People — this is life-changing stuff. We can all think of a time when (more…)Categories: Body language Book Reviews Books breakups Compassion Dating for Women Happiness Meditation Personal Development Relationships self-help Self-love Video
How to Get Over a Breakup: Professional Edition
I had a breakup recently. It sucked royally.
Except that it wasn’t even a breakup. The woman just stopped returning my communications. Calls unanswered. Voicemails not returned. Texts unacknowledged. Emails languishing in a mailbox, gathering e-dust. Hell, I even wrote her a handwritten letter. Four pages long! Hadn’t done that in over 15 years. Still nothing.
Breakups are never fun, but of all the ways one can be dumped, the disappearing act probably feels the worst. I mean, it’s one thing to say to my face that I’m a terrible boyfriend/husband/partner/lover and you can’t stand me anymore for reasons X, Y and Z, spurious or true. It’s a completely different thing to vanish completely. Because in the former case, the mind perceives it as rejection, which registers in the same part of the brain as a poke in the eye That pain is so similar to regular pain that it is ameliorated by acetaminophen (aka Tylenol, paracetamol). Bet you didn’t know that.
But when someone goes poof, the brain perceives it as a death. So you don’t just experience the pain of rejection, which is bad enough already. You go into mourning.
The disconcerting news is that this kind of thing seems to be happening with such frequency nowadays that it has a name: ghosting. How fucking terrifying is that?
So lest anyone think that the existence of this word somehow legitimizes the practice, let me make this clear: ghosting is an act of violence. If you ghost on someone — especially someone with whom you until very recently used to share secrets, food, bed space and bodily fluids, and was basically decent to you — you are a horrible, terrible, awful human being. This is an act of omission that is very much an act of commission: you are leaving someone for dead. And nice people don’t do that.
But I’m preaching to the choir here, because you’re probably reading this to recover from a breakup, not to inflict one. Well, you’ve come to the right place darlin’, because I’ve been on the receiving end of a lot of these. I should know from breakups.
There’s more that makes a breakup painful than the pain of rejection and mourning, however. You also come to (more…)Categories: breakups Compassion Dating after divorce Dating for Men Dating for Women Getting over a relationship Happiness How to get over a guy Managing your state Meditation Personal Development Relationships self-helpTags: benefits of travel, compassion meditation, depression, ego injury, EMDR, ghosting, how to get over a breakup, how to meditate, how to reduce social rejection pain, loving-kindness meditation, metta, mindfulness, mindfulness meditation, neurolinguistic programming, rumination, social rejection, upside of breakups, why breakups are good for you, why ghosting is evil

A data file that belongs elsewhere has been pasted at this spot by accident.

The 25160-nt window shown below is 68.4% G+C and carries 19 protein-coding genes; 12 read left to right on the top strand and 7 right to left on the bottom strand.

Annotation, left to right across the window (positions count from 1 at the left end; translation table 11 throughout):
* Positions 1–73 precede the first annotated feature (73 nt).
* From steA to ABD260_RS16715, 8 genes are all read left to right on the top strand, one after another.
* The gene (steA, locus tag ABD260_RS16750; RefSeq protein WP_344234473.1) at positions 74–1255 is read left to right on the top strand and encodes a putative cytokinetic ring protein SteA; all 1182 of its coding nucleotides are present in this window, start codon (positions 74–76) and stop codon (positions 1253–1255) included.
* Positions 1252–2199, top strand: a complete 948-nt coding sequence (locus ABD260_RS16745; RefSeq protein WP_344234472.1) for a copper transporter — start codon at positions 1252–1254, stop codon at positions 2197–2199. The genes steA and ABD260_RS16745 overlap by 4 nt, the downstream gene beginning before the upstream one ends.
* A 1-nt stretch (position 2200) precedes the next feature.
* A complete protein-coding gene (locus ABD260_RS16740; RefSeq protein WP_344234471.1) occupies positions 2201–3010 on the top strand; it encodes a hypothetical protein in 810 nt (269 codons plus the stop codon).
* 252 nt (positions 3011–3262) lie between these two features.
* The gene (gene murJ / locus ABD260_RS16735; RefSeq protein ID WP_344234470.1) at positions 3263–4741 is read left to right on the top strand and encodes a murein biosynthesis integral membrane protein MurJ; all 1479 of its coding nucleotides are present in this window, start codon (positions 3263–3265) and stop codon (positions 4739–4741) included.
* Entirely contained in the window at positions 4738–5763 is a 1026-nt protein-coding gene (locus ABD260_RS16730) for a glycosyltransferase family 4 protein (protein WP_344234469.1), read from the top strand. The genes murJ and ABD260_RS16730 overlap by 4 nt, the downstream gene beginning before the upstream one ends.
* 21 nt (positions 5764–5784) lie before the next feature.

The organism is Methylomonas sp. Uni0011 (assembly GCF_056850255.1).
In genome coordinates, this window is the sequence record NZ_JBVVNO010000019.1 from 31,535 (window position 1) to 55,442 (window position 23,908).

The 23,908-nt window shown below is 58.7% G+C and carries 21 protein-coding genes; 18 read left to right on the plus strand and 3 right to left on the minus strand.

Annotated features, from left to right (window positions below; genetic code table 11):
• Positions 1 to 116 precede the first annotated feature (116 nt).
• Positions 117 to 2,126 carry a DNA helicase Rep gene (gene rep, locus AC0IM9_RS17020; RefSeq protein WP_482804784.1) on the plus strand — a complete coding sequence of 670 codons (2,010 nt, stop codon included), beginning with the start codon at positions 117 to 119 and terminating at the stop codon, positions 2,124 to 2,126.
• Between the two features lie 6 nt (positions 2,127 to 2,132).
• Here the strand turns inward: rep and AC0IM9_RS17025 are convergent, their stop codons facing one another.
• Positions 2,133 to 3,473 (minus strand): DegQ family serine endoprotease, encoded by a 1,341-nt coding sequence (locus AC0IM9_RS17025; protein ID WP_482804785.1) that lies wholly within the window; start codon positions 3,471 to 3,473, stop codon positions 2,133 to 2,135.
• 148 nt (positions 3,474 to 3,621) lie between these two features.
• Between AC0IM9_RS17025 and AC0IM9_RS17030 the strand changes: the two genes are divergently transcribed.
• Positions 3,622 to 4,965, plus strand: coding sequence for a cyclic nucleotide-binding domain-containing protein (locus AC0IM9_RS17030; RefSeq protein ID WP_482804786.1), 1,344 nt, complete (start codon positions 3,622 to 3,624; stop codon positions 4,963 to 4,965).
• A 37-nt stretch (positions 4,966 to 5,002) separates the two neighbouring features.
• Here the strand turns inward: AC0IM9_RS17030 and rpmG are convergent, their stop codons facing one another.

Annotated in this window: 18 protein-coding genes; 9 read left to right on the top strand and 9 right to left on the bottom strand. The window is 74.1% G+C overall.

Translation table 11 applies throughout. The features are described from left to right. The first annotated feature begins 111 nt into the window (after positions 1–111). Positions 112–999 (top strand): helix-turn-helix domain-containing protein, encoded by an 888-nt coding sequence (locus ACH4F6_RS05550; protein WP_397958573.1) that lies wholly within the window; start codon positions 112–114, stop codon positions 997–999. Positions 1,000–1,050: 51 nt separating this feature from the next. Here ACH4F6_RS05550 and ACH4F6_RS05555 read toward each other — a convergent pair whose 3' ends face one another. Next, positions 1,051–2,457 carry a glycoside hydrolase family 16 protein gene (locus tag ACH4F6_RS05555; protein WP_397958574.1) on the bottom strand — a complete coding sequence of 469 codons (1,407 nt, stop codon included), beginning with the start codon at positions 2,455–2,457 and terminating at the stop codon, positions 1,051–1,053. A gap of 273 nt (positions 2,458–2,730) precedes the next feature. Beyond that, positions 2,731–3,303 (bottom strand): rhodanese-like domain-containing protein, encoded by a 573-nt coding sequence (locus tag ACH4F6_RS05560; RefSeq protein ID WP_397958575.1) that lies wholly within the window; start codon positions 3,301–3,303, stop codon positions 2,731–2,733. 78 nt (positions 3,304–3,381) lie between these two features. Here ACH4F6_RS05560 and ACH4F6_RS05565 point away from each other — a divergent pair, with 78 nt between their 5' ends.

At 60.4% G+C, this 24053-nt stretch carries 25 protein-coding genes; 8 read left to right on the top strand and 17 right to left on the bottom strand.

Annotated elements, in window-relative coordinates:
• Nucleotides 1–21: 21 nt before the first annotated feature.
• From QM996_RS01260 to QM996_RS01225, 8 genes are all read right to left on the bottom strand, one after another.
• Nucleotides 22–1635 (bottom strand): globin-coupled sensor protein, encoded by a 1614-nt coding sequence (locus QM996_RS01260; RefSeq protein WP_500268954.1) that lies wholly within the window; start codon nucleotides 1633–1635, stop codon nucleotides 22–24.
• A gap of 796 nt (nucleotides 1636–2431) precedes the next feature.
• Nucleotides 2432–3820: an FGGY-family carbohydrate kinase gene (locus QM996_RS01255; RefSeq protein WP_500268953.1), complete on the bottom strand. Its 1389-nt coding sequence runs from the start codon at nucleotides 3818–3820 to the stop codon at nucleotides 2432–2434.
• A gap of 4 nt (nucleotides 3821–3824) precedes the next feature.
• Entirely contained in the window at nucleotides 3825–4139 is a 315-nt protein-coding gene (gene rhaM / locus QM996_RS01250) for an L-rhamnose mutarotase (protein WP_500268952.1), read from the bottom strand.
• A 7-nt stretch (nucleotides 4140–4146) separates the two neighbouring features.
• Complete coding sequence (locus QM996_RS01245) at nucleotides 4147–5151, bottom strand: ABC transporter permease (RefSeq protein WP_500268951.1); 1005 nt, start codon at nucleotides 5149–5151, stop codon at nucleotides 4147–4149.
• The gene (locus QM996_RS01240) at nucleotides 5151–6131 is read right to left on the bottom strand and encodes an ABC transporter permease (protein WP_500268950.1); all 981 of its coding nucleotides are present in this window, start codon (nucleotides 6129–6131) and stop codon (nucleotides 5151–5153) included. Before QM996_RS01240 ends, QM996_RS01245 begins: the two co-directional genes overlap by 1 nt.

Are you asking too much of a boyfriend?
Ladies – Before we go into today’s letter, I have a favor to ask you. I’m re-doing the cover of The Tao of Dating, and I’d love to know which ones you like best! Click here to go to the contest and let your opinion be known: http://99designs.com/book-cover-design/vote-usgf92
With that out of the way, here’s a great email exchange I had recently about relationship expectations and being in touch with your own needs and emotions. Where does jealousy come from? Why and when do we feel someone isn’t good enough? How do we get in the way of our own loving?
Dear Dr. Ali,
I’m in a very challenging situation and you’re the only person I completely agree with when it comes to relationships so I would really appreciate your help.
I have recently started dating an amazing man. We get along really well, our conversations flow effortlessly, we have insane chemistry, and he makes me extraordinarily happy.
There is, however, one catch. He has two kids from his previous marriage. He only sees them once or twice a week and spends enough time with me. As much as I am happy with him, this fact is always bothering me in the back of my mind and I can’t get over it.
I keep thinking “what if I had met him earlier when he was childless?” And this is just driving me crazy. I don’t know what to do. He is so amazing and I think I can never find someone like him again, on the other hand, I think the fact that he has kids is always going to bother me. I know I sound like a horrible person but I just can’t help it!
What do you think I should do? Giovanna from Harvard
Dear Giovanna –
Sounds like you’ve got a good thing going! Some background info would be useful: your age, his age, do you have/want kids, what kind of work you do, are you angling for marriage, etc.
So I don’t know the full story here, but one thing is for sure: (more…)Categories: College dating Communication Dating for Women Happiness marriage Relationships Self-love